The location of signals — or lack of signals — can contribute to traffic accidents. For example, vehicles that cross highways without a traffic control signal can pose a risk to vehicles traveling in all four directions.

List of Dangerous Highways in Oklahoma City

Oklahoma defines “highways” to include turnpikes, interstates, and state highways. Oklahoma maintains over 116,000 miles of rural, urban, and urbanized highways. Oklahoma classifies most of its highways as rural.

Oklahoma City and Tulsa contain most of Oklahoma’s 18,000 miles of urban and urbanized highways. Here are some of the most dangerous sections of those highways.

Interchange of I-40 and I-235

This interchange brings together two of Oklahoma City’s most heavily traveled highways. I-40 is the major east-west artery through Oklahoma City, and I-235 provides access from I-40 and I-35 to the downtown area. Vehicles will often slow down or stop in heavy traffic near the interchange.

Visitors to Oklahoma City use I-235 to access many downtown attractions, including the Oklahoma State Capitol, the Oklahoma City National Memorial, and the Oklahoma History Center. Combined with the daily commuters, these visitors can jam the highways near the interchange during the daytime.

Interchange of I-240 and I-35

This interchange carries commuters from communities south, east, and west of Oklahoma City into the city for work. Communities like Norman and Moore rely on I-35 to reach the city.

I-240 serves the airport for passengers traveling from the south or the east. I-240 also provides a route around downtown Oklahoma City. Rather than getting bogged down in traffic on I-40, semi-trucks passing through the area will often take I-240 and avoid the city altogether. The heavy truck traffic combines with commuter traffic to increase the risk of truck accidents at this interchange.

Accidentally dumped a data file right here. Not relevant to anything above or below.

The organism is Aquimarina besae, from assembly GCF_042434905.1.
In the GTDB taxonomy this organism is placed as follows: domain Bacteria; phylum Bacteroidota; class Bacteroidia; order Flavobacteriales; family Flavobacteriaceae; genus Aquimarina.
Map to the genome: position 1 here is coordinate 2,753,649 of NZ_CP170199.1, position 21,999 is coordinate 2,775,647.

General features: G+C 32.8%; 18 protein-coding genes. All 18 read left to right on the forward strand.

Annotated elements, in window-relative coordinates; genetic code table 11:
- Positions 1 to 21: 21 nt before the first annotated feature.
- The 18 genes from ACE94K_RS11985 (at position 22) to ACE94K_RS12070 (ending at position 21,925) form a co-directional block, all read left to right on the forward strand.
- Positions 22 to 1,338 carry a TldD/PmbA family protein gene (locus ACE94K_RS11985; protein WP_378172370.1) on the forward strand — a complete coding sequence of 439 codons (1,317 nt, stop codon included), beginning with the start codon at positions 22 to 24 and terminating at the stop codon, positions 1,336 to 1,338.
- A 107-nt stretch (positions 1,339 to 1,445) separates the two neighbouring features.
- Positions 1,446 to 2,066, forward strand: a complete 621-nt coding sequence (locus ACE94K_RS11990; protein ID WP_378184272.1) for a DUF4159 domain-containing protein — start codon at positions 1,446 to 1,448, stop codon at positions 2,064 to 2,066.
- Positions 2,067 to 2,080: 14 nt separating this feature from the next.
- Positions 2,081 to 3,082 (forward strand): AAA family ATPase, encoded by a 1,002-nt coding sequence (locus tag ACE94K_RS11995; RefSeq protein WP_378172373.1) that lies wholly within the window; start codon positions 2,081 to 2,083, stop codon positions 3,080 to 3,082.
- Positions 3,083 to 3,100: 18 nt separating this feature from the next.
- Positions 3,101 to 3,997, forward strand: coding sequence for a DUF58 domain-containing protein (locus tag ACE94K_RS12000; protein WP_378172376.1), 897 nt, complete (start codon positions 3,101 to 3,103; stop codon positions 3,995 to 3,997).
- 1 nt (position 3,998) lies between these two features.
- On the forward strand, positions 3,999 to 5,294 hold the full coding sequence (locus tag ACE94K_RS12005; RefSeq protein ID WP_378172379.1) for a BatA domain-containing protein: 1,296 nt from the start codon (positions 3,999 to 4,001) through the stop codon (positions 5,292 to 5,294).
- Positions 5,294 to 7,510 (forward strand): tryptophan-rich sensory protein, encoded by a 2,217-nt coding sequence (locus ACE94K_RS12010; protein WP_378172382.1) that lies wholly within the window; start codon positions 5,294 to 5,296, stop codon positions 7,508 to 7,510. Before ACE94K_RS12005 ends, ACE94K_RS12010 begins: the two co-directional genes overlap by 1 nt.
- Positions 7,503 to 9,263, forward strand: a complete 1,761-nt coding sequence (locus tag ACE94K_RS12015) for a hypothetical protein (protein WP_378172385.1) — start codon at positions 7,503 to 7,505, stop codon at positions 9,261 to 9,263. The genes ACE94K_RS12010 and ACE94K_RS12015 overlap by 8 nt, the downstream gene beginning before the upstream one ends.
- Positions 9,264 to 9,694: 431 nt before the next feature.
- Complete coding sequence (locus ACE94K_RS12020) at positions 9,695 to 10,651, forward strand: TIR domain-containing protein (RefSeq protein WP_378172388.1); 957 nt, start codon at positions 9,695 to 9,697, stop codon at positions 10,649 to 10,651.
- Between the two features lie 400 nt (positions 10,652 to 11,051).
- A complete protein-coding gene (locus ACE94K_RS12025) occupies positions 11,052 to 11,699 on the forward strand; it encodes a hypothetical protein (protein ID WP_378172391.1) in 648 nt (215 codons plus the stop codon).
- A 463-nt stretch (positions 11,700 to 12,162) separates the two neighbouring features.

Turner Turnpike

This highway provides the fastest and most direct route for traveling between Oklahoma’s two largest cities. The heavily traveled highway connects Oklahoma City and Tulsa. It has a speed limit of 80 miles per hour. This speed limit allows a vehicle to travel between the two cities in under 90 minutes without speeding. This also makes the turnpike one of the most dangerous stretches of highway in Oklahoma.

State Highway 9

State Highway 9 (SR-9) has a dubious reputation. ValuePenguin, a financial analysis website, dubbed SR-9 just south of Oklahoma City as the second-most dangerous highway in America. The highway saw 50 fatalities over seven years from 2010 to 2016.

I-240

I-240 is heavily traveled by commuters and trucks that are trying to avoid heavy traffic on I-40. The stretch between I-44 and I-35 is particularly busy. Adding to the problem, the Oklahoma Department of Transportation is in the middle of a 10-year construction project to upgrade I-240. This project started in 2016 and will continue until 2026. Until the highway construction ends, this stretch of road will continue to be one of the most dangerous highways in Oklahoma City.

Accidents on Oklahoma’s Highways

Oklahoma uses an at-fault insurance system. This means that liability for car accidents in Oklahoma falls on the at-fault driver’s insurance provider. After an accident on one of Oklahoma’s highways, obtain the insurance information for all the other drivers involved so that you can pursue compensation for any injuries and property damage that you may suffer.